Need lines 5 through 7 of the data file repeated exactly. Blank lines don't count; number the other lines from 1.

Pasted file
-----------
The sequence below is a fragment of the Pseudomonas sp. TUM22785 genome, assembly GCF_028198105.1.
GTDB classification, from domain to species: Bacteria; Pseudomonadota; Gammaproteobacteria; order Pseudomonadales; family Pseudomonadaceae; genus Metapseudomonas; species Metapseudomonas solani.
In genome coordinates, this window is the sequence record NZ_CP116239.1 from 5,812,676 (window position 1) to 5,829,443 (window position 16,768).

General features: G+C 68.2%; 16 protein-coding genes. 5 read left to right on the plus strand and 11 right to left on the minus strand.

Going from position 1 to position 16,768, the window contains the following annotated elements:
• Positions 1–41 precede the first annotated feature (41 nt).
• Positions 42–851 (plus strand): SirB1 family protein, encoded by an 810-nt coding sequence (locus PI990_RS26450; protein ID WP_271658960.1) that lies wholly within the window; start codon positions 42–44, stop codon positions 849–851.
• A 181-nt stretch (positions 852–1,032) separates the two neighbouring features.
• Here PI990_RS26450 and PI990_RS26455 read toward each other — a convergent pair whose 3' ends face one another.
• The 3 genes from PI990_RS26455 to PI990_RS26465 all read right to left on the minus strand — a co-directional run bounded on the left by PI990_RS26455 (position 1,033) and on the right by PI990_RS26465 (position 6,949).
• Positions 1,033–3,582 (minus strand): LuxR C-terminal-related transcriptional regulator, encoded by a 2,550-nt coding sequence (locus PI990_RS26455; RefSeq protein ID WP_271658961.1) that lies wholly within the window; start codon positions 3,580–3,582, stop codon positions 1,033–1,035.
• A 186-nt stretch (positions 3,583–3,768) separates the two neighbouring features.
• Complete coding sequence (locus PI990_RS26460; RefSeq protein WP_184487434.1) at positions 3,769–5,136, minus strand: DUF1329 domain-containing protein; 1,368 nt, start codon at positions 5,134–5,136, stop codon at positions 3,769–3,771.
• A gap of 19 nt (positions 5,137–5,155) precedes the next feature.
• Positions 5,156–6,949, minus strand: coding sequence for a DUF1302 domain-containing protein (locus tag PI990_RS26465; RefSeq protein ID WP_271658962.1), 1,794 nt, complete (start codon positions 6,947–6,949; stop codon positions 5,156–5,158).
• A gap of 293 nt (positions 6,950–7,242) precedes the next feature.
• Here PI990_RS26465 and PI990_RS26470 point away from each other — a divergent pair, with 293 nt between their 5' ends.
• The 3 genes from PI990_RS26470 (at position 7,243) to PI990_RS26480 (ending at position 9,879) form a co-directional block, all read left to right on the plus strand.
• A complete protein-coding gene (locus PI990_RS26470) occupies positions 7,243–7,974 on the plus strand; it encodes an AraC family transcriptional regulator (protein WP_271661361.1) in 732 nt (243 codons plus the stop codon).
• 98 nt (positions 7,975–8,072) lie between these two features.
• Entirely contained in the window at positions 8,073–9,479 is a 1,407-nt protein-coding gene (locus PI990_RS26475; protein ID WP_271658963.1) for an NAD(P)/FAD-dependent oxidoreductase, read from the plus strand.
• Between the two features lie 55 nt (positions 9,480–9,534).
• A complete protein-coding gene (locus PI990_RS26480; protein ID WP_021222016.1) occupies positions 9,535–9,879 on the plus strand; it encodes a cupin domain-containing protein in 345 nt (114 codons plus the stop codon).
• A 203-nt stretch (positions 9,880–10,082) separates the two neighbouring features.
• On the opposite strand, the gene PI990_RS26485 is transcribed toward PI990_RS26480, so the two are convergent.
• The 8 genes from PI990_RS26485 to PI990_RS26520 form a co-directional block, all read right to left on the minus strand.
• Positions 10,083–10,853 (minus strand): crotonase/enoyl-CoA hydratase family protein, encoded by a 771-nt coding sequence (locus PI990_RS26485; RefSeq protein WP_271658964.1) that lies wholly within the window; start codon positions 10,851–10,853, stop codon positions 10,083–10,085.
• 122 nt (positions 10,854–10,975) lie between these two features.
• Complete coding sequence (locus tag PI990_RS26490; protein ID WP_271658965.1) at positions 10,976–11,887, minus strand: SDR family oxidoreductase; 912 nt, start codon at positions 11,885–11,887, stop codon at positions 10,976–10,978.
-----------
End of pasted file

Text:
Going from position 1 to position 16,768, the window contains the following annotated elements:
• Positions 1–41 precede the first annotated feature (41 nt).
• Positions 42–851 (plus strand): SirB1 family protein, encoded by an 810-nt coding sequence (locus PI990_RS26450; protein ID WP_271658960.1) that lies wholly within the window; start codon positions 42–44, stop codon positions 849–851.